Monday, June 02, 2008

Happiness? Ignorance is bliss?

An interesting piece by Margaret Wente from Saturday's Globe and Mail

The happiness... gap
Why conservatives are (gasp) happier than liberals


Here's a bit of bad news for all my latte-loving, liberal-leaning friends who believe that jobs in retail stink, traditional religion is for morons, and income inequality has made society a lot worse off.

You're a miserable bunch.

I don't mean miserable, as in contemptible. I mean that as a group, you are not particularly happy people. In fact, you're far less likely to be happy with your lives than, say, a gun-owning truck driver who goes to church, shops at Wal-Mart, and makes half the money you do.

So says Arthur Brooks, who's spent the past few years exploring what makes us happy. "This is counterintuitive to urban elites," he says. "We think nobody can be happy but us."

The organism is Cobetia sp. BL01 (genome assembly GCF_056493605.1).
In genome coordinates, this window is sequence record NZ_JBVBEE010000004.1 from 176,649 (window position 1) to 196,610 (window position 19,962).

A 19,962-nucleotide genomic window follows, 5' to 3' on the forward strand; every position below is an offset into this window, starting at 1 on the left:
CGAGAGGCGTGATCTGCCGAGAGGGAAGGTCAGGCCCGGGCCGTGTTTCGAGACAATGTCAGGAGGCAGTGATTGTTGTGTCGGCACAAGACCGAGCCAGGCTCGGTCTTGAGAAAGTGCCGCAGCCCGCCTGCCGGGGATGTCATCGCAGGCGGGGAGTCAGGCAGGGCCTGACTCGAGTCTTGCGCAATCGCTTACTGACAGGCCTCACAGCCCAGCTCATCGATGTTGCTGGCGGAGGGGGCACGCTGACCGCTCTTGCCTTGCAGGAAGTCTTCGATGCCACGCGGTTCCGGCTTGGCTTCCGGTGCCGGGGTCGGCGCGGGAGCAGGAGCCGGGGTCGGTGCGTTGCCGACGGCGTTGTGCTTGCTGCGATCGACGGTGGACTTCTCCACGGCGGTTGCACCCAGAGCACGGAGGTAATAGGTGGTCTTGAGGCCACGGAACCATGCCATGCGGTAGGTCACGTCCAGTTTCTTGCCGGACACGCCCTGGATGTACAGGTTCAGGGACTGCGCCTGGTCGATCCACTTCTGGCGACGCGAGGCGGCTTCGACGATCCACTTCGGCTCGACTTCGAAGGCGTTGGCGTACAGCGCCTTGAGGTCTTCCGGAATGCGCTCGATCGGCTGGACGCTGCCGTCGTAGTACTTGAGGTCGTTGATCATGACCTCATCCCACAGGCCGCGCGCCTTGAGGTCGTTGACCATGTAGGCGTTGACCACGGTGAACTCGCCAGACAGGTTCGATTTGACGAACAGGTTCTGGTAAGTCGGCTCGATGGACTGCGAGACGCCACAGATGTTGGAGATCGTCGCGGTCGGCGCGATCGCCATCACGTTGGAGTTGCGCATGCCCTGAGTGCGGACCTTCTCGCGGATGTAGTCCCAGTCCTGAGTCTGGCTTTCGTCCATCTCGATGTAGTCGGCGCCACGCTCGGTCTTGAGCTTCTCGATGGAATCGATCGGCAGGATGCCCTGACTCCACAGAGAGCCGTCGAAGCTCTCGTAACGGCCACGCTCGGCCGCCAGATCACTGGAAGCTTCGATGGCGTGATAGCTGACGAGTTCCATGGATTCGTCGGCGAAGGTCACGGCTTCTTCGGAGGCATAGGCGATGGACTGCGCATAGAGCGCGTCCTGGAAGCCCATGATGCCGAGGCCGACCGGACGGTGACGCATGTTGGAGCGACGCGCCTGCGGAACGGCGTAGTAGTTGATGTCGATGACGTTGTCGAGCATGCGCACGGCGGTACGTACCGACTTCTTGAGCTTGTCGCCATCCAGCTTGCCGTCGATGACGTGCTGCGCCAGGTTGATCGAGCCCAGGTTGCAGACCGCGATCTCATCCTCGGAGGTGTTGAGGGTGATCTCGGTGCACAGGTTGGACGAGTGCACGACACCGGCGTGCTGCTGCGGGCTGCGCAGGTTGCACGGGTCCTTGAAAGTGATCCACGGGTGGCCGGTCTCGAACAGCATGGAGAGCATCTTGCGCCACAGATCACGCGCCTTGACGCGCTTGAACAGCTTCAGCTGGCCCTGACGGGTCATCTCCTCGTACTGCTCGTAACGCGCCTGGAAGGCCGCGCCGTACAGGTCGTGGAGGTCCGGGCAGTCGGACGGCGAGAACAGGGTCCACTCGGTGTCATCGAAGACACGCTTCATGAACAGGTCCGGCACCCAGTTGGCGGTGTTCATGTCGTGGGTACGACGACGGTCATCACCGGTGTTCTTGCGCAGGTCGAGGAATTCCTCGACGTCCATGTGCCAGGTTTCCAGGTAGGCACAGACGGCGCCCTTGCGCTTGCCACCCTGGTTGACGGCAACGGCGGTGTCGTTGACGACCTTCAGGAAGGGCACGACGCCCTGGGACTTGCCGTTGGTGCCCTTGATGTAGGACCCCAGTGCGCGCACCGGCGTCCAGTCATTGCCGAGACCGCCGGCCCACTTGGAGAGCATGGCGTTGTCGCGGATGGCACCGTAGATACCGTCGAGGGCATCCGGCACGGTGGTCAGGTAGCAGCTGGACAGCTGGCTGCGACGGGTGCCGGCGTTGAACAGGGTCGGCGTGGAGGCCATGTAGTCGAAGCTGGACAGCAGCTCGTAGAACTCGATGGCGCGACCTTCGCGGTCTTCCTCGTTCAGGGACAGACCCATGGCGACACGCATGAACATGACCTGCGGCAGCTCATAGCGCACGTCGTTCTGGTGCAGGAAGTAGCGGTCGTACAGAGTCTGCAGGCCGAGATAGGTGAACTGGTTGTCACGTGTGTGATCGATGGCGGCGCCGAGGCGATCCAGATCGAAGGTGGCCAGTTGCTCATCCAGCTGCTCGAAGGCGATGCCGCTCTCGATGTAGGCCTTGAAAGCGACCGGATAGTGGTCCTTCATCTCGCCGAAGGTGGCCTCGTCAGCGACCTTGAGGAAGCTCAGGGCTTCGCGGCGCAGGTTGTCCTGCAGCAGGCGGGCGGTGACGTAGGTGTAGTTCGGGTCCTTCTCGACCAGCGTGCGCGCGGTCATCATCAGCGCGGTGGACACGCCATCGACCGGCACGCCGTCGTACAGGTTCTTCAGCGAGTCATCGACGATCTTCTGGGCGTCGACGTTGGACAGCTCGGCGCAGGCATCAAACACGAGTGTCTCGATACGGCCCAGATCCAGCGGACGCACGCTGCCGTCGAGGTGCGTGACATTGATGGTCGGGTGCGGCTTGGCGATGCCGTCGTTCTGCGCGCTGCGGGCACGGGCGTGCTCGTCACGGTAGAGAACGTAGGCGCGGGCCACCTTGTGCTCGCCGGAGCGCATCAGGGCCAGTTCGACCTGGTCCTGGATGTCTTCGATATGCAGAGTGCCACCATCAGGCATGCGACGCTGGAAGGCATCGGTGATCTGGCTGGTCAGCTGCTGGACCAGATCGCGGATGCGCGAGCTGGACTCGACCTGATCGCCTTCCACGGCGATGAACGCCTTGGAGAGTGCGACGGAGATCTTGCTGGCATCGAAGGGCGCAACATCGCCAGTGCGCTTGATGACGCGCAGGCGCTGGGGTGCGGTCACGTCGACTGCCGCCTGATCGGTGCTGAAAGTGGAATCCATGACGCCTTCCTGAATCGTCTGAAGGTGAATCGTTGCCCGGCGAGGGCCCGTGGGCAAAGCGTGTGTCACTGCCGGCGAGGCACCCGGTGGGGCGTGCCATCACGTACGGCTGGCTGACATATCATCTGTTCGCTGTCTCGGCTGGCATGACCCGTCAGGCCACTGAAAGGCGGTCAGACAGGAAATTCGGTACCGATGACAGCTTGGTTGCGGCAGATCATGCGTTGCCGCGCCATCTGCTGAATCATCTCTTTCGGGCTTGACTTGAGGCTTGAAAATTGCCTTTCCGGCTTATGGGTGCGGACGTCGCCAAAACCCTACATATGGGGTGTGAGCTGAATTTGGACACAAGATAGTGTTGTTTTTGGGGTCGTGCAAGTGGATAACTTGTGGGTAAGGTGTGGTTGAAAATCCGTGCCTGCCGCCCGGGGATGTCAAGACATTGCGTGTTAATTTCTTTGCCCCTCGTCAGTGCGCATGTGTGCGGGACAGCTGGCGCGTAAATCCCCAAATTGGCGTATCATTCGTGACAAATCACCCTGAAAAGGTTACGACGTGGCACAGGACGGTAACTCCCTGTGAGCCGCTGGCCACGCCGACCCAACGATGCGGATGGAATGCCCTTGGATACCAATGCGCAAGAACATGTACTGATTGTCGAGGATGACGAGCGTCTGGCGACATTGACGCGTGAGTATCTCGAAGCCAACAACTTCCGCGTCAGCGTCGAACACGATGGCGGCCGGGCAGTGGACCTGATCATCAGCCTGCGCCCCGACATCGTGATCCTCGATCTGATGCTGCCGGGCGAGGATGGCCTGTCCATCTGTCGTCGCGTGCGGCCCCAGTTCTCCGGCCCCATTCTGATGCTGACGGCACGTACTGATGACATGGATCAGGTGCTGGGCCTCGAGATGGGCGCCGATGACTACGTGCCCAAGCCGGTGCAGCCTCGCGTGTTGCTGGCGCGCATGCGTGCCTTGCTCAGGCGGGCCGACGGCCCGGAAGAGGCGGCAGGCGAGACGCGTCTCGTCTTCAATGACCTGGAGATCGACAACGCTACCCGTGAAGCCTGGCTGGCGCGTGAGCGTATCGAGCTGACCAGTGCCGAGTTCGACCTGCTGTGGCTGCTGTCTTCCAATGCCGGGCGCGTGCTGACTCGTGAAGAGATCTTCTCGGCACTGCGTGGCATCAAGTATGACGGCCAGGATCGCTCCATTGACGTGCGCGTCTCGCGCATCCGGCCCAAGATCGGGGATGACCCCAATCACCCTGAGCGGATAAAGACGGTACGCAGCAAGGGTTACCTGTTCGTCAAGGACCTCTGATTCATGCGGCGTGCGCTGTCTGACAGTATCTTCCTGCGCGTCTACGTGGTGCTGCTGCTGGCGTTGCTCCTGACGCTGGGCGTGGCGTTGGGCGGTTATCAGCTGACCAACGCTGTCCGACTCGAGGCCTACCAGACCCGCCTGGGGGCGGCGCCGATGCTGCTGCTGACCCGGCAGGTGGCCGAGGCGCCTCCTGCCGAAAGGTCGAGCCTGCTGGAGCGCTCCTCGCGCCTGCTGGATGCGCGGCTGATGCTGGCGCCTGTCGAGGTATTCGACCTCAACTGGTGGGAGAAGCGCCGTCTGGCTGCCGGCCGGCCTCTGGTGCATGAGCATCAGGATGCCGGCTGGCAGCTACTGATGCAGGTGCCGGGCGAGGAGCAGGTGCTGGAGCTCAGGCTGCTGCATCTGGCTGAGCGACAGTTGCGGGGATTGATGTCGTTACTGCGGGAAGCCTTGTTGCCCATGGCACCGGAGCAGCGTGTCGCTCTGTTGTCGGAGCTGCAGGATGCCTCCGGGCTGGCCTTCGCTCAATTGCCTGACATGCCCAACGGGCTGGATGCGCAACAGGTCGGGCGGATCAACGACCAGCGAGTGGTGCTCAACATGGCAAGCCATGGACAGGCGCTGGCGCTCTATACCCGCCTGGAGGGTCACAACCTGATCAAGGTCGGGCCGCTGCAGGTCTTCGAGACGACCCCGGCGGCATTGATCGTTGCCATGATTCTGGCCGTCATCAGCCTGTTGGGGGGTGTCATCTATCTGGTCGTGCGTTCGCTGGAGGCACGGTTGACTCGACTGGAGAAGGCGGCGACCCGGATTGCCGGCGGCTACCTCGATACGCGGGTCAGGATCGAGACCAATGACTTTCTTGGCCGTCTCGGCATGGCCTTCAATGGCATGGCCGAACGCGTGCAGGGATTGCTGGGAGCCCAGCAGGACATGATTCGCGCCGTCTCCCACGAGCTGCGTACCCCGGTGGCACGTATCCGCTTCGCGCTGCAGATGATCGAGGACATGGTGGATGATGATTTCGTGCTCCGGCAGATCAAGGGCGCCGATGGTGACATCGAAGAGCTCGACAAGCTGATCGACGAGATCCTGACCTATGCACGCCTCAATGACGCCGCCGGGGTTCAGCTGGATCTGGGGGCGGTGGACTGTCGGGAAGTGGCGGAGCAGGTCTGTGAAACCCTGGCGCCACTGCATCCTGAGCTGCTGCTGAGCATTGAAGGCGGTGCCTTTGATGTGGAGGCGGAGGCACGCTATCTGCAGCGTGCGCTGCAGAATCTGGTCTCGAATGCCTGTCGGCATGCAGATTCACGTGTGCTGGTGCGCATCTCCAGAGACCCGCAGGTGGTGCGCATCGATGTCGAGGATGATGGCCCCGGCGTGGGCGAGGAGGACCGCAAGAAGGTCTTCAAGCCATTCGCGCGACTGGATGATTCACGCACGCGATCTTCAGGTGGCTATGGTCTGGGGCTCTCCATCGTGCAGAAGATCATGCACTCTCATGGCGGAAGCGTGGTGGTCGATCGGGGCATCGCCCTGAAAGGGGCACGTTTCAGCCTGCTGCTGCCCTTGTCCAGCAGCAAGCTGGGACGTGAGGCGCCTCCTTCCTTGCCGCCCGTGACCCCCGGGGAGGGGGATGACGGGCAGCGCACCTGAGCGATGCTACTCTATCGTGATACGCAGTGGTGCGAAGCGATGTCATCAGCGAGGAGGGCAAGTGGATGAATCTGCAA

Over breakfast earlier this week, Mr. Brooks, a political scientist at Syracuse University, shared a few other surprises about happiness. For example, despite their 35-hour work weeks and long vacations, the French are less happy than Americans. Most Americans who work are amazingly happy with their jobs, even if they work at Wal-Mart. Happiness and income are not closely related. Churchgoing people are happier than secular ones, married happier than unmarried. And people who give away their money are the happiest of all.

The study of happiness is a thriving field these days. Entire scholarly journals are devoted to the subject, as well as tons of books. For his book, Gross National Happiness, Mr. Brooks decided to delve into the data. He discovered mountains of large-scale, reliable surveys that go back for decades. According to the data, conservatives are nearly twice as likely as liberals to say they're happy - and the gap has persisted for at least a generation.

What explains the happiness gap? Two of the biggest factors are marriage and religion, which are powerfully correlated with happiness. Two-thirds of conservatives are married, while only a third of liberals are. Conservatives are also twice as likely to go to a house of worship once a week.